Dr. Gates agreed that among those who have a partner, US expats are more likely than the resident counterparts to be binational. But he also said that he thinks it’s likely that expats are less likely to be partnered than residents.

    Finally, Dr. Gates did state that “our [the Williams Institute’s] most recent estimate is that there are about 40,000 US resident same-sex couples who are binational.” Again, that’s within the U.S. only.

    Based on revised numbers, I recalculated and came up with an estimate for total binational couples worldwide in which one partner is a U.S. citizen (or green card holder) ranging from a low of 53,008 (assuming that LGBT incidence of expats is roughly the same as the domestic U.S. population) to 132,997 (when I plugged in my personal observations of incidence of LGBT among expats whom I knew).

    The upshot is that 36,000 is definitely a serious undercount, and it’s not even the official estimate anymore, based on data from 2005-2007, already 2-4 years old, from the same source that supplied the original number.

  3. 2009 April 20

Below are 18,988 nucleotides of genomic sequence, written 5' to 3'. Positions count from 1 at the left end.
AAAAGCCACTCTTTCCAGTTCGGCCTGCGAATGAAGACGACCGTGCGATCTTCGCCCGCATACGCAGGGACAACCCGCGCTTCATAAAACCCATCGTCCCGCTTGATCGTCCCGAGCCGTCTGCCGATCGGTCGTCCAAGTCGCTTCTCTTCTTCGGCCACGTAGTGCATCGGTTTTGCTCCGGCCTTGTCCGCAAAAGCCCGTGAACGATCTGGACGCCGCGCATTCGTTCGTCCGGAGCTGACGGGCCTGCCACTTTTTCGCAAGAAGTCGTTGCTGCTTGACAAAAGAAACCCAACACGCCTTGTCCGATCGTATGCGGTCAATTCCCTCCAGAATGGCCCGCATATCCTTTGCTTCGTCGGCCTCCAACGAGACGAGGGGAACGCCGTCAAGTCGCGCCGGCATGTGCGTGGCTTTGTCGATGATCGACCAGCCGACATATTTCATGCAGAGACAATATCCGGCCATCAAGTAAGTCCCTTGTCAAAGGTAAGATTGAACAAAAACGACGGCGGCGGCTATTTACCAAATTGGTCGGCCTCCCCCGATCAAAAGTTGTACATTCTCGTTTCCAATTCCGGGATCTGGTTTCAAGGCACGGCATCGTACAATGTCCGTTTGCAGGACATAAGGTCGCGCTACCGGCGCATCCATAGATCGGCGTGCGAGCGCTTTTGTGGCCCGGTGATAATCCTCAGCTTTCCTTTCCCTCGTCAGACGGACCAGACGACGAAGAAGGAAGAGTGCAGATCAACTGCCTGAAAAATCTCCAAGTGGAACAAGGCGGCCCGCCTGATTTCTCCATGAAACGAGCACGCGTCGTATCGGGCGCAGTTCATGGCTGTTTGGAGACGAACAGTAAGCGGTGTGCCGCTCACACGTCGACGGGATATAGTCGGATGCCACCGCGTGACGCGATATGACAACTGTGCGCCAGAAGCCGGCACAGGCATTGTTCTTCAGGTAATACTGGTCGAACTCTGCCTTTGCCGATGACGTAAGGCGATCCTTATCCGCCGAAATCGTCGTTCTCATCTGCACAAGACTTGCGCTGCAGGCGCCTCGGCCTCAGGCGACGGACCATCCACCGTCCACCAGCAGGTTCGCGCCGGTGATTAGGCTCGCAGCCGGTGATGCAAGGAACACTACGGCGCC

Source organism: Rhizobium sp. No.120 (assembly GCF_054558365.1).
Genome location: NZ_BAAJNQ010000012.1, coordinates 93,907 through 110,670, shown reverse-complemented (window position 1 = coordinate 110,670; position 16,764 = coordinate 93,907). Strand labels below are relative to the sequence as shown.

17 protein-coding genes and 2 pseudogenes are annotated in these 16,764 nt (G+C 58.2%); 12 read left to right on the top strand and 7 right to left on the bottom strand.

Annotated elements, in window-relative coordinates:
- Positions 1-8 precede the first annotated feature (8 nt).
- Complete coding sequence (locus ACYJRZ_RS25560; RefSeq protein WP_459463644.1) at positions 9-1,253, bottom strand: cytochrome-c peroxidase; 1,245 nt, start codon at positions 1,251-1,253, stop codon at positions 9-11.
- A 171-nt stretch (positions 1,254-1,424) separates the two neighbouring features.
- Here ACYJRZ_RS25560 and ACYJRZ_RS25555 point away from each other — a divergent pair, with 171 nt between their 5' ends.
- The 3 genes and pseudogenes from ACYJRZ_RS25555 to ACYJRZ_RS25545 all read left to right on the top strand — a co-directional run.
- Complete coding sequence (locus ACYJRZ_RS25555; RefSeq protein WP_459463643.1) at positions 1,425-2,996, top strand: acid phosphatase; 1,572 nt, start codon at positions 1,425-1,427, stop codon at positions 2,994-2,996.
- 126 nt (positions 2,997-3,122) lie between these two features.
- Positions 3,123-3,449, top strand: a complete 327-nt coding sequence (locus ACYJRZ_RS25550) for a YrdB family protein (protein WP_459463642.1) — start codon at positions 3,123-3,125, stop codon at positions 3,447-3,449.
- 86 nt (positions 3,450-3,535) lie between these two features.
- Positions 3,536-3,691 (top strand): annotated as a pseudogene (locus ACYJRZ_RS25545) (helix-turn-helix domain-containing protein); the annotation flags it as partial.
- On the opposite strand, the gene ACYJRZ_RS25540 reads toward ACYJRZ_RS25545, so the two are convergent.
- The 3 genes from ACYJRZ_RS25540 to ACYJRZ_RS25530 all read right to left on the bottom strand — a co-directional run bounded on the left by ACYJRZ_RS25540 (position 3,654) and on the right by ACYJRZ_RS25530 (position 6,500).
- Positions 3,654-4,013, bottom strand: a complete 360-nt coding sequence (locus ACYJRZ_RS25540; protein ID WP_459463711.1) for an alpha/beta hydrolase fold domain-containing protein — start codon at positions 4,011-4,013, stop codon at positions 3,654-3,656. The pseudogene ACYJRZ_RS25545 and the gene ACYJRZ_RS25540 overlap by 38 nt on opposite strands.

dukie permalink

    On Friday April 10, Shirley Tan received a decision from the Board of Immigration Appeals (BIA).
    The BIA has given Shirley until May 10, 2009 (Mother’s Day) to “voluntarily depart,” meaning she is out of options to remain in the U.S.
    If she were straight, and married her American partner Jay Mercado tomorrow, she could immediately petition for a green card.
    In the short-term, Shirley and her family can only hope for an extraordinary measure to keep her in the U.S.
    In the long-term, the best hope for the Tan-Mercado family is a change to the U.S. immigration law – passage of the Uniting American Families Act (UAFA) – which would provide lesbian and gay Americans the same opportunity to sponsor their partners for immigration that straight Americans have.
    more information on immigrationequality.org